Witches, witches, witches—they’ve been the stars of some recent horror film and television successes. Sabrina the Witch has just come out to mixed reception on Netflix, combining the genres of teen-drama and horror, and Robert Egger’s 2015 The Witch was so good I almost joined a satanic cult and danced naked in the woods by the end of it.
This year, director Luca Guadagnino released Suspiria, a remake of the 1977 film of the same name by Dario Argento. The fact that this film is a fantasy and about witches isn’t made clear until you watch it in the cinema, with the trailer only showing a dark, despairing Cold War atmosphere in Berlin, and a dance academy that threatens to trap and haunt you. This was one of the many refreshing things about the film, and it shall join The Witch in all its pent-up drama and horrifying psychological goodness.
The film opens with the rasping voice of death, surrounded by the youthful exuberance of pregnant women, ready to give life. A close-up shot of a crocheted picture hanging on the wall reads “Mother”. The theme of the mother is held in high regard throughout the film, with the entire movie being based upon the importance of the mysteriously powerful trio of ancient Mother witches: Mother Suspiriorum, Mother Tenebrarum, and Mother Lachrymarum. These are the high witches whom all the other witches look to as their almost prophet-like leaders, and who become increasingly important to the plot as it unwinds throughout the film.
Dakota Johnson shakes off any bad juju from 50 Shades of Grey and arrives in Suspiria in 1977 as Susie Bannion, a young American woman hoping to study dance under the esteemed tutorage of the women at the Markos Dance Academy, in Berlin. The imposing, grey concrete buildings, rich, wooden furniture and black and white marbled floors made me feel as if this was a film set in the 1950s; but it is the high-neck blouses and deep brown coats that confirm this is but a much darker, more unsavoury reflection of the 70s than we are used to seeing. The constant rain and oppressive atmosphere ruled over by the divisive Berlin Wall contributes to a sense of impending doom for both the city and the girls.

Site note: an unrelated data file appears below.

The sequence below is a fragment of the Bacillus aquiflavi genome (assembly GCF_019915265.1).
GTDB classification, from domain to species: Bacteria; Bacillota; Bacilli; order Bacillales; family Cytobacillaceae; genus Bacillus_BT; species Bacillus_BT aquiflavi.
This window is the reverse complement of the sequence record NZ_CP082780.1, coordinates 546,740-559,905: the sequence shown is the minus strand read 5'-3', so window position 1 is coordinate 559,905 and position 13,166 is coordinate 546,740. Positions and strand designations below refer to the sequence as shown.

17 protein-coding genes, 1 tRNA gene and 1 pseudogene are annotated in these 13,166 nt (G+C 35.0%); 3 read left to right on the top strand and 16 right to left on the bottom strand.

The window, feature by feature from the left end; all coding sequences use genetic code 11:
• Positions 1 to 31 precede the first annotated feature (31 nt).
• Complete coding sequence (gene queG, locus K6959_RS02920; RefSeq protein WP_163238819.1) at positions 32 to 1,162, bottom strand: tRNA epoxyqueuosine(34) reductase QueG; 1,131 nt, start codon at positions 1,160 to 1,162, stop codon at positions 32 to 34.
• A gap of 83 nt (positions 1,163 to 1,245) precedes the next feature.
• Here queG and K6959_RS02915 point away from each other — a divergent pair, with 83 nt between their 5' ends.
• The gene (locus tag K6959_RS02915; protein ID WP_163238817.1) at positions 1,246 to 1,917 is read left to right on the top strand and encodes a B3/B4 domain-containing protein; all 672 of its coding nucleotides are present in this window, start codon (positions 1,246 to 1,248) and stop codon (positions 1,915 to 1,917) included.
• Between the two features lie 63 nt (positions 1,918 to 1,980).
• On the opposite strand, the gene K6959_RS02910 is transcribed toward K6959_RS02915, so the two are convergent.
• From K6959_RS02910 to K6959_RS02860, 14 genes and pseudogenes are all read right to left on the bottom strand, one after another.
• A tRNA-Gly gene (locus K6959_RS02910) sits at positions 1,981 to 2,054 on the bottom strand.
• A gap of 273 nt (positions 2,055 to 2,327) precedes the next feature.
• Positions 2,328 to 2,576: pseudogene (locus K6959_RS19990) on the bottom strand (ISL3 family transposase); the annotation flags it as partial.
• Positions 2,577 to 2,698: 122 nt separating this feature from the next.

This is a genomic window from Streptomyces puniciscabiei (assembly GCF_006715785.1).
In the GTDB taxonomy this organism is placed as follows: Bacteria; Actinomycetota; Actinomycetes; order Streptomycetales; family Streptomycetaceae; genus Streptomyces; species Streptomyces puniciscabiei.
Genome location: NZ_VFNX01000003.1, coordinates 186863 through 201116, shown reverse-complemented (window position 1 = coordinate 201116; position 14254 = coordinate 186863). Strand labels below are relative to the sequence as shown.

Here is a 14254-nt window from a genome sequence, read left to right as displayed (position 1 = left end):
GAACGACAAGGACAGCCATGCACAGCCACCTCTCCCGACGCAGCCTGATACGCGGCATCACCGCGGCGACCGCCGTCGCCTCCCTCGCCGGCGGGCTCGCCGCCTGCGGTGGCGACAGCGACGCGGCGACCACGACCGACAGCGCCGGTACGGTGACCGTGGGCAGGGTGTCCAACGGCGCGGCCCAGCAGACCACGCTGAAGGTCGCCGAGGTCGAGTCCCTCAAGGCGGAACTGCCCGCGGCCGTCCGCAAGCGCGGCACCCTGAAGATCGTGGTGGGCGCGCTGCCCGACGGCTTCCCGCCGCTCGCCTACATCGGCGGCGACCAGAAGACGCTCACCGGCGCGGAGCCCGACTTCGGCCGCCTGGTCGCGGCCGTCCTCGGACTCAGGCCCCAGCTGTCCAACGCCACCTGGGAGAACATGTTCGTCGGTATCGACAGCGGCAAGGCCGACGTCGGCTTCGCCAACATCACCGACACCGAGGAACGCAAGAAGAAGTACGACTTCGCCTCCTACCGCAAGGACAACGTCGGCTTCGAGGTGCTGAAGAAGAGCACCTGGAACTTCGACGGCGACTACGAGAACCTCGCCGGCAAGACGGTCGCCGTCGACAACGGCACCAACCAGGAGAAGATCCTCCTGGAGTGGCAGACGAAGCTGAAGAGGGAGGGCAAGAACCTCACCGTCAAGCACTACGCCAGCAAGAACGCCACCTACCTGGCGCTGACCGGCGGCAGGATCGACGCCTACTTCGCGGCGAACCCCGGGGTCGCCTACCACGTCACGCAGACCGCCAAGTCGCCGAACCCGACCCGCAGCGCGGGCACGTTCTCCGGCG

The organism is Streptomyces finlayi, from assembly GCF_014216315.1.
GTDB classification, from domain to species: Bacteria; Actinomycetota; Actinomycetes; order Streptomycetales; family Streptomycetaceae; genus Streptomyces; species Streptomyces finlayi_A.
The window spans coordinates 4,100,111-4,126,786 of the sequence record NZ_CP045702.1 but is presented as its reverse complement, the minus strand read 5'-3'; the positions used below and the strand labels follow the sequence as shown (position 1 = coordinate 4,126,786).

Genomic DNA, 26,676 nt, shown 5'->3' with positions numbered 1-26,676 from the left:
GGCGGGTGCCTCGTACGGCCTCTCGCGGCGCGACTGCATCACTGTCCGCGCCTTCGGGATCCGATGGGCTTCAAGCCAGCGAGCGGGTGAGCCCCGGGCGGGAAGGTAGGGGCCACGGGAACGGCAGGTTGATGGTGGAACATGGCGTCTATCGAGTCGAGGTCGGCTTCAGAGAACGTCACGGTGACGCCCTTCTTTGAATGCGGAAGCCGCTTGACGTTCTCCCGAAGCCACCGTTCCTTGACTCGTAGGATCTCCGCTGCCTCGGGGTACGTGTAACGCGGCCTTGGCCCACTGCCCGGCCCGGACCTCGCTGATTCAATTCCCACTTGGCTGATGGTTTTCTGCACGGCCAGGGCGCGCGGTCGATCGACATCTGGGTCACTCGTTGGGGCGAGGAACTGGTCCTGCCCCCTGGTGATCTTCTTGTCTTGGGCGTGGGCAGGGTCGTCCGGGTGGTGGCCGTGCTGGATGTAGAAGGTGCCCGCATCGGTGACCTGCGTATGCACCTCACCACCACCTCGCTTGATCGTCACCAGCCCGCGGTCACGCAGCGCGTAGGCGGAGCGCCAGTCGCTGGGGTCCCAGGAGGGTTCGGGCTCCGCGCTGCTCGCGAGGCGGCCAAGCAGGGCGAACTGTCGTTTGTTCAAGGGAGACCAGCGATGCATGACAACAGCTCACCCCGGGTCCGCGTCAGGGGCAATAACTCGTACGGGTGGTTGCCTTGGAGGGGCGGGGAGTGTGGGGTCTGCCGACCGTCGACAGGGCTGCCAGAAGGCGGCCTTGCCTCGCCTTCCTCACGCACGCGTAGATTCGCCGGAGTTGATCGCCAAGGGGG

Susie is seemingly naïve to the real truth of the academy: the institution is actually run by a coven of witches, led by the exalted Madame Blanc. Tilda Swinton flourishes in this role as Blanc—remember her as the witch in The Chronicles of Narnia? If you remember being terrified by her then as a Disney witch, then imagine her as a telepathic, body-controlling, statuesque, emotionless witch in this. Terrifying.
Madame Blanc and the others quickly notice Susie’s dance skills, with Blanc singling her out as her favourite. However, there is internal turmoil and division amongst the coven, and we quickly realise the girls who study there are not safe. While Susie dives into her newfound attention as the coven’s favourite, her friend, Sara Simms (Mia Goth), however, joined by the aging, concerned psychiatrist Dr. Josef Klemperer, are increasingly unsettled by the growing danger they begin to perceive as existing in the academy.What cannot be overstated about this film is the perfect cinematography. Sayombhu Mukdeeprom,the man responsible, is an award-winning cinematographer who is most well-known for his work on Call Me By Your Name (2017), another collaboration with director Luca Guadagnino. Every shot in Suspiria is so carefully placed, so lovingly, and purposefully, and most importantly, bravely, illustrated. This felt like a new-age film, reminiscent of those made in the 70s, that broke barriers and expressed raw, unspoken things, with twisting angles, quick zooms, unnerving transitions and a desire to shake things up.